The securities brokers, who were affiliated with Stanford Group Co., allege receiver Ralph Janvey destroyed the company’s value by barring the brokers from contacting clients, interfering with their abilities to get new jobs and allegedly failing to accept a $500 million offer for the business.
“Janvey ignored the recommendation of his industry consultant,” the brokers said in a Dallas federal court filing yesterday. The unnamed suitor “eventually gave up.”
Stanford Group Co. was one of the businesses Janvey was appointed by the court to operate two years ago when the U.S. Securities and Exchange Commission sued Stanford for allegedly running a $7 billion investment fraud scheme.
Stanford has denied the SEC’s allegations as well as those contained in a 21-count indictment returned by a Houston grand jury in 2009. He is being held without bail awaiting trial.
The receivership has sued 329 former Stanford employees, seeking to recoup $265 million, including $114 million in commissions earned selling allegedly fraudulent certificates of deposit issued by the Antigua-based Stanford International Bank Ltd.
Janvey’s outside counsel, attorney Kevin Sadler, said the countersuit wasn’t unexpected. Their claim the securities firm could be sold “is something that defies logic, common sense and the facts under these circumstances,” he said in a phone interview.
The case is Janvey v. Alguire, 3:09-cv-00724, U.S. District Court, Northern District of Texas (Dallas).
The criminal case is U.S. v. Stanford, 09cr342, U.S. District Court, Southern District of Texas (Houston). The SEC case is Securities and Exchange Commission v. Stanford International Bank, 09cv298, U.S. District Court, Northern District of Texas (Dallas).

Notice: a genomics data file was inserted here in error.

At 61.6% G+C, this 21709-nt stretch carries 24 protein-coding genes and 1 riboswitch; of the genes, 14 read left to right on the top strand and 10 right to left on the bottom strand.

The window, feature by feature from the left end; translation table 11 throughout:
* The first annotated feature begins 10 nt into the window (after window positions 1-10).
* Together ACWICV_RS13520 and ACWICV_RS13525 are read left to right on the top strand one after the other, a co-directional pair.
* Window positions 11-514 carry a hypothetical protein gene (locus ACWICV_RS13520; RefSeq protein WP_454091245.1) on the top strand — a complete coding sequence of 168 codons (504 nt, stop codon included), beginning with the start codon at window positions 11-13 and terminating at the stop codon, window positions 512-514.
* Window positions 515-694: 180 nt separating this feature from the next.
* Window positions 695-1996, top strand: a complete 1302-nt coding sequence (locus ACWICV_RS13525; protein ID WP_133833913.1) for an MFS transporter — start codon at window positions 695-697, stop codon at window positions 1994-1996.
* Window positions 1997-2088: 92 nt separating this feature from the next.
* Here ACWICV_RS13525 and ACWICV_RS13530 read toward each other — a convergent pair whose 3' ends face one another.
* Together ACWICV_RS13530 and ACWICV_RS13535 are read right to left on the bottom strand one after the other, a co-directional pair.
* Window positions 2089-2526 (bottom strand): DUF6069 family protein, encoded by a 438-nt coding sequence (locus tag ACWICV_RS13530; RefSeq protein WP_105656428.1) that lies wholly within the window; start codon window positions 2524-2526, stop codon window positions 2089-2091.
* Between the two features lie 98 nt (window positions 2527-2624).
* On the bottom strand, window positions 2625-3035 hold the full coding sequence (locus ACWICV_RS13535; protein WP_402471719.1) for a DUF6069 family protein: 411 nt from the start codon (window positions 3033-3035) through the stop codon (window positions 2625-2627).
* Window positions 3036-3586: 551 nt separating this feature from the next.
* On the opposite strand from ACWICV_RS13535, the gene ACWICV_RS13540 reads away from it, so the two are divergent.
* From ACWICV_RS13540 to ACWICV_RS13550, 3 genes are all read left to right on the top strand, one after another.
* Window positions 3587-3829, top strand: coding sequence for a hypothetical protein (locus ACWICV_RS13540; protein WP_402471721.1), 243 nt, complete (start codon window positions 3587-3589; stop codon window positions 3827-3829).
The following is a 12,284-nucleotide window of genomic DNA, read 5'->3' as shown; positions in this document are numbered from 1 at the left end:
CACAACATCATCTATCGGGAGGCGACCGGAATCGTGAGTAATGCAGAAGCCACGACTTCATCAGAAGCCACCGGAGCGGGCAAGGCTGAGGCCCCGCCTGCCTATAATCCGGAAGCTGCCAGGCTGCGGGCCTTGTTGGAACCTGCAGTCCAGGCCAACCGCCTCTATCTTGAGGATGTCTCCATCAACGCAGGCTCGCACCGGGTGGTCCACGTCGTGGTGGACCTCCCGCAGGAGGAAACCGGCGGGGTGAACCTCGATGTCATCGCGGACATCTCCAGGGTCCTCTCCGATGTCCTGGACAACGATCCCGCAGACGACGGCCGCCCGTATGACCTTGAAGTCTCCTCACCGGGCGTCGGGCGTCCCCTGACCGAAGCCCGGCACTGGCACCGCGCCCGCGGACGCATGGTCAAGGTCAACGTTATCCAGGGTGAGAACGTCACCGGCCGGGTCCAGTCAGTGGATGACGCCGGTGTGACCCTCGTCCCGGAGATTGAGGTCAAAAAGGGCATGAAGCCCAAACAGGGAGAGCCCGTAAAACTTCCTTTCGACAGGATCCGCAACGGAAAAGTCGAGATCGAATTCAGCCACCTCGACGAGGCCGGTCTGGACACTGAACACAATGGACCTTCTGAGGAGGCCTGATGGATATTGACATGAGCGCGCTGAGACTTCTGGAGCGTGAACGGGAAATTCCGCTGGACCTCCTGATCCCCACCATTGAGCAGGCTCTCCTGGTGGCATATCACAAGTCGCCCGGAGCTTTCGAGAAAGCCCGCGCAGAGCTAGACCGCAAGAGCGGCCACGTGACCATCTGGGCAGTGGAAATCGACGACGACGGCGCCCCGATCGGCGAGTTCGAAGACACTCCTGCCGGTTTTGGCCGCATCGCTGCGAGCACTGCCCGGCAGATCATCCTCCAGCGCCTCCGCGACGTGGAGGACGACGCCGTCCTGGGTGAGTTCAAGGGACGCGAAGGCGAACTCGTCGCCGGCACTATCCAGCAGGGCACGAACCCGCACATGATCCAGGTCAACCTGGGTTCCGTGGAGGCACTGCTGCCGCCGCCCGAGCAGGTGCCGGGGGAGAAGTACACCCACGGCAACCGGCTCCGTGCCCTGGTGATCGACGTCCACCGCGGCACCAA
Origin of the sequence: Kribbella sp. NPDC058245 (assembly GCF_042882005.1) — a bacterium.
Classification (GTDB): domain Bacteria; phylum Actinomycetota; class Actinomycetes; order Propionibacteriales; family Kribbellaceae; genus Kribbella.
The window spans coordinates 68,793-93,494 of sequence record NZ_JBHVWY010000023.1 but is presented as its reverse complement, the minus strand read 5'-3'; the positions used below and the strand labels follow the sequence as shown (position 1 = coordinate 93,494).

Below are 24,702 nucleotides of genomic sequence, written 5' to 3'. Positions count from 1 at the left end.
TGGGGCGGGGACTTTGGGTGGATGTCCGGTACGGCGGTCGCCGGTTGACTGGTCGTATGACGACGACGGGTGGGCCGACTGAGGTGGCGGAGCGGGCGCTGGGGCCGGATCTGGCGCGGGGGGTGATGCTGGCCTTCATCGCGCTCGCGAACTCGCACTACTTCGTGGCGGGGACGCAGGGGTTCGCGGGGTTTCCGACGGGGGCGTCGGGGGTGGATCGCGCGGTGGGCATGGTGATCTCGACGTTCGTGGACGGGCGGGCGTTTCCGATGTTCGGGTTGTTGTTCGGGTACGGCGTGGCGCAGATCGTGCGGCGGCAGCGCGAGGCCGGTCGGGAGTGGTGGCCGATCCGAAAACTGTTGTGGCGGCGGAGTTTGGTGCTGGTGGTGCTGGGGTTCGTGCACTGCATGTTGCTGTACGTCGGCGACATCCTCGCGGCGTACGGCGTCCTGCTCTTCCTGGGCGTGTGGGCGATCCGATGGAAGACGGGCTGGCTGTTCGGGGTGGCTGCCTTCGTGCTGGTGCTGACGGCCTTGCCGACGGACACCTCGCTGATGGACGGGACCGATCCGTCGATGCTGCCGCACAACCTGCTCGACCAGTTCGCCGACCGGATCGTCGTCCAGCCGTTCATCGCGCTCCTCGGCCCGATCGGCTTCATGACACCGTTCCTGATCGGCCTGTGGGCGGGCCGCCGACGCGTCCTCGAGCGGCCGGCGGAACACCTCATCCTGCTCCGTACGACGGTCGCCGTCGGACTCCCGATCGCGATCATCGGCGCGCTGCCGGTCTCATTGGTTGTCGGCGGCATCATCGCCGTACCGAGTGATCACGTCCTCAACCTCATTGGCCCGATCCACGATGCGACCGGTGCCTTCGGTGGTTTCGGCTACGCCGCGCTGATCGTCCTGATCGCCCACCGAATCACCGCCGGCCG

Rajaratnam May Be Guilty of Conspiracy Without Trade
Galleon Group LLC co-founder Raj Rajaratnam can be convicted of joining in an insider trading conspiracy even if he didn’t trade in particular stocks, a prosecutor said at a pretrial hearing in Manhattan.
Assistant U.S. Attorney Reed Brodsky told U.S. District Judge Richard Holwell yesterday that prosecutors can prove Rajaratnam “violated the conspiracy law” merely by taking a single act to further an illegal scheme. He needn’t have made an actual trade, he said.
The argument came as Holwell denied requests from Rajaratnam’s lawyers to exclude certain testimony that prosecutors plan to offer at the March 8 trial. Prosecutors may present proof of illegal trades in 35 stocks and portions of 173 wiretap recordings that may be vague or don’t explicitly refer to an insider-trading scheme, the judge said.
“It’s the agreement that’s the nub” in an insider trading conspiracy, and not the actual illegal trades, Holwell said.
Rajaratnam faces five counts of conspiracy and nine counts of insider trading. To prove insider trading, prosecutors will have to show actual trades. He denies wrongdoing.
The case is U.S. v. Rajaratnam, 09-cr-01184, U.S. District Court, Southern District of New York (Manhattan).
Commerzbank Asks to Dismiss U.K. Banker Bonus Lawsuits
Commerzbank AG (CBK) asked a London appeals court to dismiss a lawsuit from 104 current and former bankers at its Dresdner Kleinwort unit in the largest U.K. bonus dispute stemming from the financial crisis.
The bankers, who are seeking as much as 50 million euros ($67 million), also asked the appeals court to overturn a decision from May that dismissed part of their case. That ruling prevents them from using any evidence prior to a December 2008 letter to staff of the investment bank regarding their bonuses.
“There are a number of aspects of this case that require all of the evidence possible,” a lawyer for the bankers, Andrew Hochhauser said at a hearing yesterday. “It requires a proper trial of the issues rather than summary disposal of them.”
Lawyers for Commerzbank have said the collapse of Lehman Brothers Holdings Inc. and its affect on the financial markets made it impractical for the bank to pay what it considered to be discretionary bonuses. The bankers say they were paid a 10th of what they were owed in a contract with Dresdner before it was acquired by Commerzbank.
“Our position is that it was not appropriate for us to provide large sums in bonuses for employees of a unit that had lost catastrophically large sums of money,” said Jonathan Sumption, a lawyer for the bank. “Our position is not that we could not afford it.”